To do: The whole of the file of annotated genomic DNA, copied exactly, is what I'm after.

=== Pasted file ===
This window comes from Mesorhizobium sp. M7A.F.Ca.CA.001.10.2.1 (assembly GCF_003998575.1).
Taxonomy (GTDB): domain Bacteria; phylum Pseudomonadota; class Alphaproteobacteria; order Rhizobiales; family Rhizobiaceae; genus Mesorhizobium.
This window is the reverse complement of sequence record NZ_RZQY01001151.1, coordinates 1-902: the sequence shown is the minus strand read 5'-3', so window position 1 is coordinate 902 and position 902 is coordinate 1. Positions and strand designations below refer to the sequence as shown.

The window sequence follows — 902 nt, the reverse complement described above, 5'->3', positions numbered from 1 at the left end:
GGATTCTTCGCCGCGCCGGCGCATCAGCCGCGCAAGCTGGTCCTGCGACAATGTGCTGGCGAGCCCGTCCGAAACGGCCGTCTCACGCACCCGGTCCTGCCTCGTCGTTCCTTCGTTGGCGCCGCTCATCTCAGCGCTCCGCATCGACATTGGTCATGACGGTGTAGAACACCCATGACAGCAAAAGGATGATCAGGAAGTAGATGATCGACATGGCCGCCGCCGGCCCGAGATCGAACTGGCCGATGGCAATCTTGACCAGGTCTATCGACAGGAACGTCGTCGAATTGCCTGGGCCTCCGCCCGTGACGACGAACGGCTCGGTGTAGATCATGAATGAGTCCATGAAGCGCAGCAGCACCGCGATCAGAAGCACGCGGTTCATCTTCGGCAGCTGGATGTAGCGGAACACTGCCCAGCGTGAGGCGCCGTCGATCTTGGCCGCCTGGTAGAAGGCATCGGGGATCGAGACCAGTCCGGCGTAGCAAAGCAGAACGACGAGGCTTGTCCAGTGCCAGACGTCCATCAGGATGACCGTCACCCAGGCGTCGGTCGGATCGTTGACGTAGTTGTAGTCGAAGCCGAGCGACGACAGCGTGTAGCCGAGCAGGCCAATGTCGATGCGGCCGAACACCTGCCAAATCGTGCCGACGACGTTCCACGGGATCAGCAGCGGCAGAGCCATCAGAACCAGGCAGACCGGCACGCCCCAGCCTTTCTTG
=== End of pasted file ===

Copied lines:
This window comes from Mesorhizobium sp. M7A.F.Ca.CA.001.10.2.1 (assembly GCF_003998575.1).
Taxonomy (GTDB): domain Bacteria; phylum Pseudomonadota; class Alphaproteobacteria; order Rhizobiales; family Rhizobiaceae; genus Mesorhizobium.
This window is the reverse complement of sequence record NZ_RZQY01001151.1, coordinates 1-902: the sequence shown is the minus strand read 5'-3', so window position 1 is coordinate 902 and position 902 is coordinate 1. Positions and strand designations below refer to the sequence as shown.

The window sequence follows — 902 nt, the reverse complement described above, 5'->3', positions numbered from 1 at the left end:
GGATTCTTCGCCGCGCCGGCGCATCAGCCGCGCAAGCTGGTCCTGCGACAATGTGCTGGCGAGCCCGTCCGAAACGGCCGTCTCACGCACCCGGTCCTGCCTCGTCGTTCCTTCGTTGGCGCCGCTCATCTCAGCGCTCCGCATCGACATTGGTCATGACGGTGTAGAACACCCATGACAGCAAAAGGATGATCAGGAAGTAGATGATCGACATGGCCGCCGCCGGCCCGAGATCGAACTGGCCGATGGCAATCTTGACCAGGTCTATCGACAGGAACGTCGTCGAATTGCCTGGGCCTCCGCCCGTGACGACGAACGGCTCGGTGTAGATCATGAATGAGTCCATGAAGCGCAGCAGCACCGCGATCAGAAGCACGCGGTTCATCTTCGGCAGCTGGATGTAGCGGAACACTGCCCAGCGTGAGGCGCCGTCGATCTTGGCCGCCTGGTAGAAGGCATCGGGGATCGAGACCAGTCCGGCGTAGCAAAGCAGAACGACGAGGCTTGTCCAGTGCCAGACGTCCATCAGGATGACCGTCACCCAGGCGTCGGTCGGATCGTTGACGTAGTTGTAGTCGAAGCCGAGCGACGACAGCGTGTAGCCGAGCAGGCCAATGTCGATGCGGCCGAACACCTGCCAAATCGTGCCGACGACGTTCCACGGGATCAGCAGCGGCAGAGCCATCAGAACCAGGCAGACCGGCACGCCCCAGCCTTTCTTG